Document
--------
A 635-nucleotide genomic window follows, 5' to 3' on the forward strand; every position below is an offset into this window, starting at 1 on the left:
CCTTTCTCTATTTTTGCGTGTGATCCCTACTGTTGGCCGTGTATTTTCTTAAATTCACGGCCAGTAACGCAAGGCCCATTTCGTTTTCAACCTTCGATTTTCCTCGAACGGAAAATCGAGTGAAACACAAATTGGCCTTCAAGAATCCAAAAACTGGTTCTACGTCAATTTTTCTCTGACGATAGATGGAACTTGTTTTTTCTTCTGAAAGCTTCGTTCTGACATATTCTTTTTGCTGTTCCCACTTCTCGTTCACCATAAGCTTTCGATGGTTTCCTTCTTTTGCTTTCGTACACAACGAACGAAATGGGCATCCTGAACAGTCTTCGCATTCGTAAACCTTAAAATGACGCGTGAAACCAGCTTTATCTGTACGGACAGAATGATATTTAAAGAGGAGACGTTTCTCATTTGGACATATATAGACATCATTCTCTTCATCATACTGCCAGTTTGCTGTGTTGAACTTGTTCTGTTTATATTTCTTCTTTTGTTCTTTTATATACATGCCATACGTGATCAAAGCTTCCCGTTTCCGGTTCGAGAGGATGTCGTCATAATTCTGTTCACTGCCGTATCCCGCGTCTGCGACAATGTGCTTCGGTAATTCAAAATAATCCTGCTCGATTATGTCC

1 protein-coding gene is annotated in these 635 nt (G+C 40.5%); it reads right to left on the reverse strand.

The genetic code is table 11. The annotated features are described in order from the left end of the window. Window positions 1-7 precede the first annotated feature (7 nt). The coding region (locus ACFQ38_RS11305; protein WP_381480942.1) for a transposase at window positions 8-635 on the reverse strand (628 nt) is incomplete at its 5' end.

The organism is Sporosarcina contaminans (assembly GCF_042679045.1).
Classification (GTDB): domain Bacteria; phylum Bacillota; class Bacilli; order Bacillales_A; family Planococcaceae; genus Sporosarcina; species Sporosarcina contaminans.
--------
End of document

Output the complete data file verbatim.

A 635-nucleotide genomic window follows, 5' to 3' on the forward strand; every position below is an offset into this window, starting at 1 on the left:
CCTTTCTCTATTTTTGCGTGTGATCCCTACTGTTGGCCGTGTATTTTCTTAAATTCACGGCCAGTAACGCAAGGCCCATTTCGTTTTCAACCTTCGATTTTCCTCGAACGGAAAATCGAGTGAAACACAAATTGGCCTTCAAGAATCCAAAAACTGGTTCTACGTCAATTTTTCTCTGACGATAGATGGAACTTGTTTTTTCTTCTGAAAGCTTCGTTCTGACATATTCTTTTTGCTGTTCCCACTTCTCGTTCACCATAAGCTTTCGATGGTTTCCTTCTTTTGCTTTCGTACACAACGAACGAAATGGGCATCCTGAACAGTCTTCGCATTCGTAAACCTTAAAATGACGCGTGAAACCAGCTTTATCTGTACGGACAGAATGATATTTAAAGAGGAGACGTTTCTCATTTGGACATATATAGACATCATTCTCTTCATCATACTGCCAGTTTGCTGTGTTGAACTTGTTCTGTTTATATTTCTTCTTTTGTTCTTTTATATACATGCCATACGTGATCAAAGCTTCCCGTTTCCGGTTCGAGAGGATGTCGTCATAATTCTGTTCACTGCCGTATCCCGCGTCTGCGACAATGTGCTTCGGTAATTCAAAATAATCCTGCTCGATTATGTCC

1 protein-coding gene is annotated in these 635 nt (G+C 40.5%); it reads right to left on the reverse strand.

The genetic code is table 11. The annotated features are described in order from the left end of the window. Window positions 1-7 precede the first annotated feature (7 nt). The coding region (locus ACFQ38_RS11305; protein WP_381480942.1) for a transposase at window positions 8-635 on the reverse strand (628 nt) is incomplete at its 5' end.

The organism is Sporosarcina contaminans (assembly GCF_042679045.1).
Classification (GTDB): domain Bacteria; phylum Bacillota; class Bacilli; order Bacillales_A; family Planococcaceae; genus Sporosarcina; species Sporosarcina contaminans.